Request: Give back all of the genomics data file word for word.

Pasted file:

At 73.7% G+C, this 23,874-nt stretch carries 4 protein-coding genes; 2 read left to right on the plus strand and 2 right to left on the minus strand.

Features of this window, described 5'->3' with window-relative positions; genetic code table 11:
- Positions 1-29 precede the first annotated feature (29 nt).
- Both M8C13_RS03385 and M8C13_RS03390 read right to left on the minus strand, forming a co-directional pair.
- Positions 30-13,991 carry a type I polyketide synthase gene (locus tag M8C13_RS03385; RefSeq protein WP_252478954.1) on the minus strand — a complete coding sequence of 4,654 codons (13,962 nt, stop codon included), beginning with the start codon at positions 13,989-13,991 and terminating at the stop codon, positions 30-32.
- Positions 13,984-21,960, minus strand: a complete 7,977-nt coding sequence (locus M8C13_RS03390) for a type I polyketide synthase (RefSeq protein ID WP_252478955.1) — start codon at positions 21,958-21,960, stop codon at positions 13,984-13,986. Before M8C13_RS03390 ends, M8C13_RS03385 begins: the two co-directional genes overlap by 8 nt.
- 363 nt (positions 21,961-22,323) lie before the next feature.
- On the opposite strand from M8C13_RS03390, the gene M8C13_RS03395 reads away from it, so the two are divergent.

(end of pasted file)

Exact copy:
At 73.7% G+C, this 23,874-nt stretch carries 4 protein-coding genes; 2 read left to right on the plus strand and 2 right to left on the minus strand.

Features of this window, described 5'->3' with window-relative positions; genetic code table 11:
- Positions 1-29 precede the first annotated feature (29 nt).
- Both M8C13_RS03385 and M8C13_RS03390 read right to left on the minus strand, forming a co-directional pair.
- Positions 30-13,991 carry a type I polyketide synthase gene (locus tag M8C13_RS03385; RefSeq protein WP_252478954.1) on the minus strand — a complete coding sequence of 4,654 codons (13,962 nt, stop codon included), beginning with the start codon at positions 13,989-13,991 and terminating at the stop codon, positions 30-32.
- Positions 13,984-21,960, minus strand: a complete 7,977-nt coding sequence (locus M8C13_RS03390) for a type I polyketide synthase (RefSeq protein ID WP_252478955.1) — start codon at positions 21,958-21,960, stop codon at positions 13,984-13,986. Before M8C13_RS03390 ends, M8C13_RS03385 begins: the two co-directional genes overlap by 8 nt.
- 363 nt (positions 21,961-22,323) lie before the next feature.
- On the opposite strand from M8C13_RS03390, the gene M8C13_RS03395 reads away from it, so the two are divergent.